Life Expectancy Drops For Second Straight Year, Lowest Since 1996

Life expectancy in 2021 in the U.S. dropped for its second straight year, reaching its lowest level since 1996, according to data released by the Centers for Disease Control and Prevention (CDC) on Wednesday.

The report from the National Center for Health Statistics, which is part of the CDC, attributed the drop to increased deaths due to COVID as well as drug overdoses.

“What we’re seeing in terms of the patterns of mortality, it’s being driven, I think, largely by the pandemic,” said Robert Anderson, chief of mortality statistics at the National Center for Health Statistics, according to CNN.

The life expectancy for the U.S. population in 2021 was 76.4 years, a decrease of 0.6 from 2020, according to key findings in the report.

In addition, age-specific death rates increased from 2020 to 2021 for each age group over one year of age. Heart disease, cancer, and COVID remained the top three leading causes of death across the nation.

Deaths due to drug overdose also accounted for nearly half of all unintentional injury deaths, the report added. Chronic liver disease and cirrhosis became the ninth leading cause of death in 2021, the report added, while influenza and pneumonia dropped from the top ten leading causes.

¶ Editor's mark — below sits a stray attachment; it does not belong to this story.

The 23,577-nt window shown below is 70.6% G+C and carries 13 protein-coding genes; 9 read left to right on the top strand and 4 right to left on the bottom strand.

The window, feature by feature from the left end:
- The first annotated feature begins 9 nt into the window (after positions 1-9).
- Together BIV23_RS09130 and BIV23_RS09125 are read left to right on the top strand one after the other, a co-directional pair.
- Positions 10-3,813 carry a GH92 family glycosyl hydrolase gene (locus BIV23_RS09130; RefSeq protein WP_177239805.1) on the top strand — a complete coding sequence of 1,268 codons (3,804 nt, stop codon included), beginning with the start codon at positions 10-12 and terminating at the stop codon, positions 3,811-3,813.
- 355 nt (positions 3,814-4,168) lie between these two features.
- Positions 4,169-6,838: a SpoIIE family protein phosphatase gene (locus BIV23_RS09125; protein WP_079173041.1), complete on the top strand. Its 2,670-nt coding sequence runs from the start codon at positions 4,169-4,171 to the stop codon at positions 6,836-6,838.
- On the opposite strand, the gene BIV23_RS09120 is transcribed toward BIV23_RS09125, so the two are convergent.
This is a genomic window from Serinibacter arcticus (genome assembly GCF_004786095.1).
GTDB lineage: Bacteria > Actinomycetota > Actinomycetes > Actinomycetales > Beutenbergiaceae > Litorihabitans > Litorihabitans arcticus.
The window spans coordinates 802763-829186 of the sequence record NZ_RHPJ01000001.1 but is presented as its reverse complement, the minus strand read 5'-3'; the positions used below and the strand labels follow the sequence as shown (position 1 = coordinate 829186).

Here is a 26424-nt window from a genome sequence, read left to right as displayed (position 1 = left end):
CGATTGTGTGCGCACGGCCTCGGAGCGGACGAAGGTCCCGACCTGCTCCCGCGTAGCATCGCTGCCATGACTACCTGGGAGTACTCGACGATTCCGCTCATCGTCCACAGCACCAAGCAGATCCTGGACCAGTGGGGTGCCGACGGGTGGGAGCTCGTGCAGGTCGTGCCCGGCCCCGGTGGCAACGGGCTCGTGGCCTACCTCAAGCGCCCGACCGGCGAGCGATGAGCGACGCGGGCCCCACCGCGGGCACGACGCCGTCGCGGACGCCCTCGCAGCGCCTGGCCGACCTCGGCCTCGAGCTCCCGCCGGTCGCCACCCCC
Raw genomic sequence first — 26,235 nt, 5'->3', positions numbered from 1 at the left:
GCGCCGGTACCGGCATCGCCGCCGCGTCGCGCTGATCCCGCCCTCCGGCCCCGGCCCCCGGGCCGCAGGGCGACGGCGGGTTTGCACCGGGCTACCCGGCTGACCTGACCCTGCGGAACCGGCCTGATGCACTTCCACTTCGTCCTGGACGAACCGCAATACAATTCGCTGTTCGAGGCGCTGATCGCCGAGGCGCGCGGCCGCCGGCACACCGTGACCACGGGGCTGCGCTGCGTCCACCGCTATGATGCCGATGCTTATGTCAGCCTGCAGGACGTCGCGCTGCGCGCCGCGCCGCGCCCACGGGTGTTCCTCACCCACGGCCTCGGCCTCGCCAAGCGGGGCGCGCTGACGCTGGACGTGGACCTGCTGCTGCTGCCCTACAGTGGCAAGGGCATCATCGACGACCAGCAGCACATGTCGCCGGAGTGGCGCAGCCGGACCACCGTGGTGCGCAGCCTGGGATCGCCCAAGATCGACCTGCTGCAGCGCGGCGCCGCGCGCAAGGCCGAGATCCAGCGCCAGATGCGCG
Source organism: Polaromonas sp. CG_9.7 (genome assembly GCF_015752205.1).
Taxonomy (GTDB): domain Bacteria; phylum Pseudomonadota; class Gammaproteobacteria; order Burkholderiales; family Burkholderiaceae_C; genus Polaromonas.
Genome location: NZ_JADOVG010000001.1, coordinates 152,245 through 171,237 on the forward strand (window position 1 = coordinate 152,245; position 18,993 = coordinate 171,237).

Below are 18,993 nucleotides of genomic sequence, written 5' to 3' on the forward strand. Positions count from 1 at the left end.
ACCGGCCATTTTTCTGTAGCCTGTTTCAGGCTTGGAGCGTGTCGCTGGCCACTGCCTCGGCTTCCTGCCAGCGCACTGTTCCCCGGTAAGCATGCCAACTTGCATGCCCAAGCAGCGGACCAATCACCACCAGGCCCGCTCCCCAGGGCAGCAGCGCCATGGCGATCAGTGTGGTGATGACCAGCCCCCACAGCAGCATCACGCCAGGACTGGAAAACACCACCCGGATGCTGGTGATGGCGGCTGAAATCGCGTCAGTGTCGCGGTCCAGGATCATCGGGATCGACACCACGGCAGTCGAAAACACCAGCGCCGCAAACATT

The Daily Wire previously reported that New York was the state that experienced the largest drop in life expectancy in 2020. Life expectancy for New York residents plunged from 80.7 in 2019 to 77.7 in 2020, according to the CDC’s National Vital Statistics report.

Overall, the Empire State ranked 15th in overall life expectancy, with Mississippi ranking the lowest nationwide at just 71.9 years of life expectancy in 2020. At the top of the list is Hawaii, ranking at 80.7 years. With lower life expectancy across the board, the state was the only one to stand above the eight-decade mark.

The decline marks a concerning downward trend of life expectancy among Americans in comparison with other nations that show signs of bouncing back after the pandemic.

A study of 29 nations published in August found that the U.S. ranked 12th among mostly Western countries, significantly lower than Germany, Greece, and Estonia.

“While countries in western Europe experienced bounce backs from life expectancy losses of 2020, eastern Europe and the United States witnessed sustained and substantial life expectancy deficits,” the study noted.

Males were more affected by excess deaths, according to the study of 29 nations.

“The biggest increase in the sex gap was observed in the United States, where the gap increased by almost a year,” the study found.

Leave a Reply

Your email address will not be published. Required fields are marked *

Generated by Feedzy